Bread and Puppet Theater, one of the country’s oldest nonprofit theatre companies, finished a weeklong residency at the College with a free outdoor show — “The Insurrection Mass” — at MacEachron Field.
Bread and Puppet Theater laces political radicalism with education, community action, and, of course, discussions over bread. The troupe arrived a week earlier with no supplies and created everything in their show from scraps. During their stay, they worked with community members in puppetry workshops to create a show that boldly critiqued U.S. immigration policy, using the example of Dani Zamora ’08, an undocumented immigrant who was recently deported despite having a job permit, a Social Security number, and a state-issued ID.
The group invited all members of the community to participate in the puppetry workshops, which were largely directed by interest. “It was a bit unorthodox at first.” said Lexy Leuszler ’12. This unorthodoxy, however, is what made the participants a cohesive unit. Leuszler said, “We truly worked together. The immersion was constant. I think when theatre becomes academic, it gets compartmentalized. Here, we had five days to create. We had to make decisions at that moment and be present in the rehearsal space.”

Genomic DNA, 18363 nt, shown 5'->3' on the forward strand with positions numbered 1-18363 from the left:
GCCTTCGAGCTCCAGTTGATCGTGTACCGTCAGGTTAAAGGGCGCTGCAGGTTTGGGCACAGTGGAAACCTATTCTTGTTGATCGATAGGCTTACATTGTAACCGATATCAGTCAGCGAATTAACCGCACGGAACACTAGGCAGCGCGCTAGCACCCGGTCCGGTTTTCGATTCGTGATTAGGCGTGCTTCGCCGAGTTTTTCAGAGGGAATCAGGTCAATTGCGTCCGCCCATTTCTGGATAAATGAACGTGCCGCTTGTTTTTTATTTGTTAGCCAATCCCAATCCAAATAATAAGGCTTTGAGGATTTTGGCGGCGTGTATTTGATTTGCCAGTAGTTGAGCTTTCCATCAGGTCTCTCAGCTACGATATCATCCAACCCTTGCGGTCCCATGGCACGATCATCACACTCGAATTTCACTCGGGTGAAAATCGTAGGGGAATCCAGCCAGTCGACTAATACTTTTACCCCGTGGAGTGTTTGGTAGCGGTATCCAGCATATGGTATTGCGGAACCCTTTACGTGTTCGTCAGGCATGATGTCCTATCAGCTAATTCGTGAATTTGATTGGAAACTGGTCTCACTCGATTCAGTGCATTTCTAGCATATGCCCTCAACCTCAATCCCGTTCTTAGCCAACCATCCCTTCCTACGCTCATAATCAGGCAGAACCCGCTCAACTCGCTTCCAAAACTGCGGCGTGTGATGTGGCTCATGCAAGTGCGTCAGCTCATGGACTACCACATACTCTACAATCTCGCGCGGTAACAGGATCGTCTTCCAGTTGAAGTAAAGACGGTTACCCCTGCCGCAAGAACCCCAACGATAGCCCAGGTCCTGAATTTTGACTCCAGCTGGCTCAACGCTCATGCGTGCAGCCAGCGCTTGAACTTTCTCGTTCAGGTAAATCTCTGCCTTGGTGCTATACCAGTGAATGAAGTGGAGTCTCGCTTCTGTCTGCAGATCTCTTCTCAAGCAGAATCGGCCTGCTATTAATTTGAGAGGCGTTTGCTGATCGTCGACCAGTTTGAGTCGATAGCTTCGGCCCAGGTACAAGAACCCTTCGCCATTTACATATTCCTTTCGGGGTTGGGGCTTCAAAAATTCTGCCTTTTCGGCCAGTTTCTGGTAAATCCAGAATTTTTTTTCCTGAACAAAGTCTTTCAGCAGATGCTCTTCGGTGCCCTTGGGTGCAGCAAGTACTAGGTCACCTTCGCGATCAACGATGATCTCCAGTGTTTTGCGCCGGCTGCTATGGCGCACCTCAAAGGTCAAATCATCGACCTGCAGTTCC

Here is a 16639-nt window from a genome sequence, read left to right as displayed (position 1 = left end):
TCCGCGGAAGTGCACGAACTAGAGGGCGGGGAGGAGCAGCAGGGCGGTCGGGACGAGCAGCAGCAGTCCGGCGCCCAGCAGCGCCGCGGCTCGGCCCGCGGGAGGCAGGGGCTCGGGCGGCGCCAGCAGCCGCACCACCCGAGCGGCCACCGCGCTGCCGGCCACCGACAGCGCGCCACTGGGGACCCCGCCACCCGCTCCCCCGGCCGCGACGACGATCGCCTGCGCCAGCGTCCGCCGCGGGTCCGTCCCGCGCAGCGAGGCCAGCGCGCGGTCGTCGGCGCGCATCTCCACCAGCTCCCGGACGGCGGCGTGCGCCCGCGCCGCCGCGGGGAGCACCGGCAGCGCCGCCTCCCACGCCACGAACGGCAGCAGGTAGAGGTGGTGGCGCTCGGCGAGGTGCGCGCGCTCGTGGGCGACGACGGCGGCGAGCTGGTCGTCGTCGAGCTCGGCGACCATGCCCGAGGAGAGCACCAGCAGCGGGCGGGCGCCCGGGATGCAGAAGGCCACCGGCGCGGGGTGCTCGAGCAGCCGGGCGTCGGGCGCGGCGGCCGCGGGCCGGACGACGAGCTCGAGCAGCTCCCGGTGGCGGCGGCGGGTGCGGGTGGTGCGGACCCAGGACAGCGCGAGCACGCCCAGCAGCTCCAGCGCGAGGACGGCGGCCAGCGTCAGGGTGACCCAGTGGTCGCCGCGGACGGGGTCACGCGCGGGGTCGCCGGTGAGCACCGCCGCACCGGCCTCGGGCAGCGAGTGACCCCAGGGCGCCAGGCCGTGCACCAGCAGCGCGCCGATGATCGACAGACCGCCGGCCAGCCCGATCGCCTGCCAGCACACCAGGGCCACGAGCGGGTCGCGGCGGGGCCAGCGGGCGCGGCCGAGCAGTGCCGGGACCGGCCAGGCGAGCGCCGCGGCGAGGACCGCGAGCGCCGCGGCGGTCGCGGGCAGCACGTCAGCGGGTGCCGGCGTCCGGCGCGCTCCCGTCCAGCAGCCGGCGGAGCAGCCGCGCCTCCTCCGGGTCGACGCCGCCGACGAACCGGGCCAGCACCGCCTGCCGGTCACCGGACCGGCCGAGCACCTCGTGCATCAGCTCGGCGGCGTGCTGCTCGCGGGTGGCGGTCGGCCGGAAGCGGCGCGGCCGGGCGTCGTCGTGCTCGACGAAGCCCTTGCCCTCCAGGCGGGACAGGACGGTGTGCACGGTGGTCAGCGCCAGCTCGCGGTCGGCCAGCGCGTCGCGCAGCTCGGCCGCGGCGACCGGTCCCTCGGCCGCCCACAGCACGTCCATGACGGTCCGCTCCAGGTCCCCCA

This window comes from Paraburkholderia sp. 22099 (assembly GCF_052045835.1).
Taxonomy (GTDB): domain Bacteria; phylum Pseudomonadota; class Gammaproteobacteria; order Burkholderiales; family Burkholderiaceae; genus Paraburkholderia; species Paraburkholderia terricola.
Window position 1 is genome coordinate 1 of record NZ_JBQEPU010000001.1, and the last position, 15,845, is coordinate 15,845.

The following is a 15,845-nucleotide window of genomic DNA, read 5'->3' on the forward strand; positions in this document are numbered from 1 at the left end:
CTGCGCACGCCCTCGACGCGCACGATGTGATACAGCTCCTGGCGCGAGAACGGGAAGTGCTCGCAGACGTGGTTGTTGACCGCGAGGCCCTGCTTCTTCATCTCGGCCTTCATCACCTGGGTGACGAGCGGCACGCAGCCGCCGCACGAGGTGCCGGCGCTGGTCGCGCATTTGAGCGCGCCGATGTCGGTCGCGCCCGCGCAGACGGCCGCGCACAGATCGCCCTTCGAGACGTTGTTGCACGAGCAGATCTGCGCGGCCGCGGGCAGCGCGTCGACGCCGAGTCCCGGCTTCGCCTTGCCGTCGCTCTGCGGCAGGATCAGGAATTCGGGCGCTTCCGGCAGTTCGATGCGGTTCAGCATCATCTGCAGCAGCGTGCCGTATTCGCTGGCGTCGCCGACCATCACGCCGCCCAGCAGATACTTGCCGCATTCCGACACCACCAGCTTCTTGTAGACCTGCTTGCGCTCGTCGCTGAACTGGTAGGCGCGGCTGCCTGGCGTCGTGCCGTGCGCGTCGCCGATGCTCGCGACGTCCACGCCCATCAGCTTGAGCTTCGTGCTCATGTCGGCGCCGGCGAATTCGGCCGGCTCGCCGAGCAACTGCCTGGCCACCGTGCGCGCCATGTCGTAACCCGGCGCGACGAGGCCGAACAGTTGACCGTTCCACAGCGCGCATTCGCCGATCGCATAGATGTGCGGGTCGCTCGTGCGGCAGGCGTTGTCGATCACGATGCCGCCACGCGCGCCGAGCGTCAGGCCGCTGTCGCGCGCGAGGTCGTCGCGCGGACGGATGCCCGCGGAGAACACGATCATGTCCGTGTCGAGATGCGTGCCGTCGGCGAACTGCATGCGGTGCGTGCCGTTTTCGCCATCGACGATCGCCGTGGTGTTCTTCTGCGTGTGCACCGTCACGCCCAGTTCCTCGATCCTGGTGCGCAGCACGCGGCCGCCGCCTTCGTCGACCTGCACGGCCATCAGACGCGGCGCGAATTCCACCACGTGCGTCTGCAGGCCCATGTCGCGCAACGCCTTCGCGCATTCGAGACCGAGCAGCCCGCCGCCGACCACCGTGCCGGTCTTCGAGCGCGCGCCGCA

The puppetry workshops gave volunteers opportunities to help with everything. Some painted papier-mâché people in the fires of hell. Others, like Leuszler and Gillian Hemme ’10, worked to develop a text that would speak to the community, not just students, which Leuszler lauded.
Jeremy Chen, assistant professor of art, who also volunteered in the puppetry workshops, said, “Students were surprised we [professors] were involved. I guess they don’t think about professors participating, but it’s great because it’s such a different model than traditional theatre.” Chen also commented on the group’s ability to weave ethics and aesthetics together communally. “With all five [Bread and Puppet actors-artists] we were working with, when it came to collaboration, they had and used their voices, and we had and used our voices.”
Leuszler saw the performance itself as an exhilarating call to attention using action in a simple form. “There were 400 sets of ears listening to Dani’s story. This is not theatre of commerce. This ragtag group captivated an audience from children to octogenarians in 45 minutes and got them to linger, think, and talk,” she said.
“I’d have to call it an experience,” said Teddy Hoffman ’14, who was a tiger tamer, among other roles in the show. “It was like playing with toys when you’re a kid. When you buy into it, it’s not really about toys. It’s about what the imagination can do.”
by Mona Ghadiri ’11